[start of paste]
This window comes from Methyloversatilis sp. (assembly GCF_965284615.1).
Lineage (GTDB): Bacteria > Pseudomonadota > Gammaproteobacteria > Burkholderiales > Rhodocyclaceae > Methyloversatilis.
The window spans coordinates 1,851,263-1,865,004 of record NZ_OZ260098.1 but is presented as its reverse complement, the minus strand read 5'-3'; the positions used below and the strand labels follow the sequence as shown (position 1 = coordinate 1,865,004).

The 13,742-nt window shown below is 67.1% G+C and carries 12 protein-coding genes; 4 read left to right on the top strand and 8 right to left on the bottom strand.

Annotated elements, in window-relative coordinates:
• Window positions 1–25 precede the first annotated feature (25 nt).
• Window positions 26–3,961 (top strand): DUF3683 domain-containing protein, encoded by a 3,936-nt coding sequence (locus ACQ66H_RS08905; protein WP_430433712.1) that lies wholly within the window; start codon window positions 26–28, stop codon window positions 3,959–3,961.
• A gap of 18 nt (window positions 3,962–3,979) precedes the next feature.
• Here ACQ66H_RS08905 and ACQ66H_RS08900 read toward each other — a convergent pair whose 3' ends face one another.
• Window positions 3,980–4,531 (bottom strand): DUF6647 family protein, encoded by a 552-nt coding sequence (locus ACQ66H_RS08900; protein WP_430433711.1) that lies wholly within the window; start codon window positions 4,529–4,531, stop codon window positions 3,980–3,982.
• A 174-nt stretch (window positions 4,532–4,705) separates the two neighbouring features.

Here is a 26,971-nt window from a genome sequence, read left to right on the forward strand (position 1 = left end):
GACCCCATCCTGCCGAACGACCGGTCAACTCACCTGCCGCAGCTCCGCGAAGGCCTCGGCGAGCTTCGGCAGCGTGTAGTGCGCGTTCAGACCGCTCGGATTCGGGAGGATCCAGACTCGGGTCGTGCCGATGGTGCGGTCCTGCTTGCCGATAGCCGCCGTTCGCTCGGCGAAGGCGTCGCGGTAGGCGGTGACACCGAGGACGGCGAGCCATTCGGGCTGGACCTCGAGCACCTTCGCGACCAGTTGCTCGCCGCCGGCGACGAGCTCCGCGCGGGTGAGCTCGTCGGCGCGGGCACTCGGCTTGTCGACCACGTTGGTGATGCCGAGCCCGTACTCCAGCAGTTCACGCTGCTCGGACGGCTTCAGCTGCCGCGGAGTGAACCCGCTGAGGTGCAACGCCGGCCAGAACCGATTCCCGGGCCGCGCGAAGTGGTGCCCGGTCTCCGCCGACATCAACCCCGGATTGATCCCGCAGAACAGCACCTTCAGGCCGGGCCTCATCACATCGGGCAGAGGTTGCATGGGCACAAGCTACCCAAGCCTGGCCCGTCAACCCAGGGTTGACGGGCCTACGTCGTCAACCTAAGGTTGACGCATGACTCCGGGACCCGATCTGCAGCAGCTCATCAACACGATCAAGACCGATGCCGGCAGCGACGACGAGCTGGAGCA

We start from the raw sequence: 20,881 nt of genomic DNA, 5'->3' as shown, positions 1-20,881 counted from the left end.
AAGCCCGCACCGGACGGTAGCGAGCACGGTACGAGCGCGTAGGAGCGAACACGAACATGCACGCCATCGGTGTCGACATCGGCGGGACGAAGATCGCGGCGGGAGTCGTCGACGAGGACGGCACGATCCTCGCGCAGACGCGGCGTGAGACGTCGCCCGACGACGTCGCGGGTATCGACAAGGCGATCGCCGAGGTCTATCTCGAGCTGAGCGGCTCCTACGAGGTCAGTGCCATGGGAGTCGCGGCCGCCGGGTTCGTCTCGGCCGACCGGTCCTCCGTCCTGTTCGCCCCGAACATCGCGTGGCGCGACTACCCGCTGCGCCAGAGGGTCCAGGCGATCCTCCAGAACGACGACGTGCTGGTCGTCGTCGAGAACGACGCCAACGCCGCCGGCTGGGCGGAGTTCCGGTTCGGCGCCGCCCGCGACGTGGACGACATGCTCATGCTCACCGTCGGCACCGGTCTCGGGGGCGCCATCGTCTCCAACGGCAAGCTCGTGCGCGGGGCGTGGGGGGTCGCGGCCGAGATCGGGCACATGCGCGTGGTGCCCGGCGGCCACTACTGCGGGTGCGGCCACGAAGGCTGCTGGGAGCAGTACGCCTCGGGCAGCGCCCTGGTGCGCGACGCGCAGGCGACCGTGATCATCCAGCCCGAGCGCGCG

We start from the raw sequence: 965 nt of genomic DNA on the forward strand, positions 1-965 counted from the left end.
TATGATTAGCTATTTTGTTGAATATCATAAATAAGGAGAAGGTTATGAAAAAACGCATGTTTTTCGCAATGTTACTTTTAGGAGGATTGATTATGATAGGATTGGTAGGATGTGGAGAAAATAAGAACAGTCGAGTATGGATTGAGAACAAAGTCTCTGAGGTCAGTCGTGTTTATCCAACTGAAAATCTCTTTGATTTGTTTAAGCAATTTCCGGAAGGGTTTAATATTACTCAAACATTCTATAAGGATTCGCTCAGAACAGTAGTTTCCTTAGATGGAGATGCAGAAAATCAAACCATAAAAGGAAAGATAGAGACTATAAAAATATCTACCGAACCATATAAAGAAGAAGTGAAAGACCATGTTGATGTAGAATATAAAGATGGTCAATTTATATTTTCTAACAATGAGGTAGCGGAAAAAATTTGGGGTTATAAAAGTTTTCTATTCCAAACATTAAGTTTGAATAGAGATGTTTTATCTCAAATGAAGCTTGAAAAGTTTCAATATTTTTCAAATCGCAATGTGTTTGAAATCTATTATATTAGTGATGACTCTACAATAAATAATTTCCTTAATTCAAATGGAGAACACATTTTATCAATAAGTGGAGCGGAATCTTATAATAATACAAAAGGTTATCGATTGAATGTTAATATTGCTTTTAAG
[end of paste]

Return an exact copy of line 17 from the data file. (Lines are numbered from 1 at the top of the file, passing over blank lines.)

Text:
TATGATTAGCTATTTTGTTGAATATCATAAATAAGGAGAAGGTTATGAAAAAACGCATGTTTTTCGCAATGTTACTTTTAGGAGGATTGATTATGATAGGATTGGTAGGATGTGGAGAAAATAAGAACAGTCGAGTATGGATTGAGAACAAAGTCTCTGAGGTCAGTCGTGTTTATCCAACTGAAAATCTCTTTGATTTGTTTAAGCAATTTCCGGAAGGGTTTAATATTACTCAAACATTCTATAAGGATTCGCTCAGAACAGTAGTTTCCTTAGATGGAGATGCAGAAAATCAAACCATAAAAGGAAAGATAGAGACTATAAAAATATCTACCGAACCATATAAAGAAGAAGTGAAAGACCATGTTGATGTAGAATATAAAGATGGTCAATTTATATTTTCTAACAATGAGGTAGCGGAAAAAATTTGGGGTTATAAAAGTTTTCTATTCCAAACATTAAGTTTGAATAGAGATGTTTTATCTCAAATGAAGCTTGAAAAGTTTCAATATTTTTCAAATCGCAATGTGTTTGAAATCTATTATATTAGTGATGACTCTACAATAAATAATTTCCTTAATTCAAATGGAGAACACATTTTATCAATAAGTGGAGCGGAATCTTATAATAATACAAAAGGTTATCGATTGAATGTTAATATTGCTTTTAAG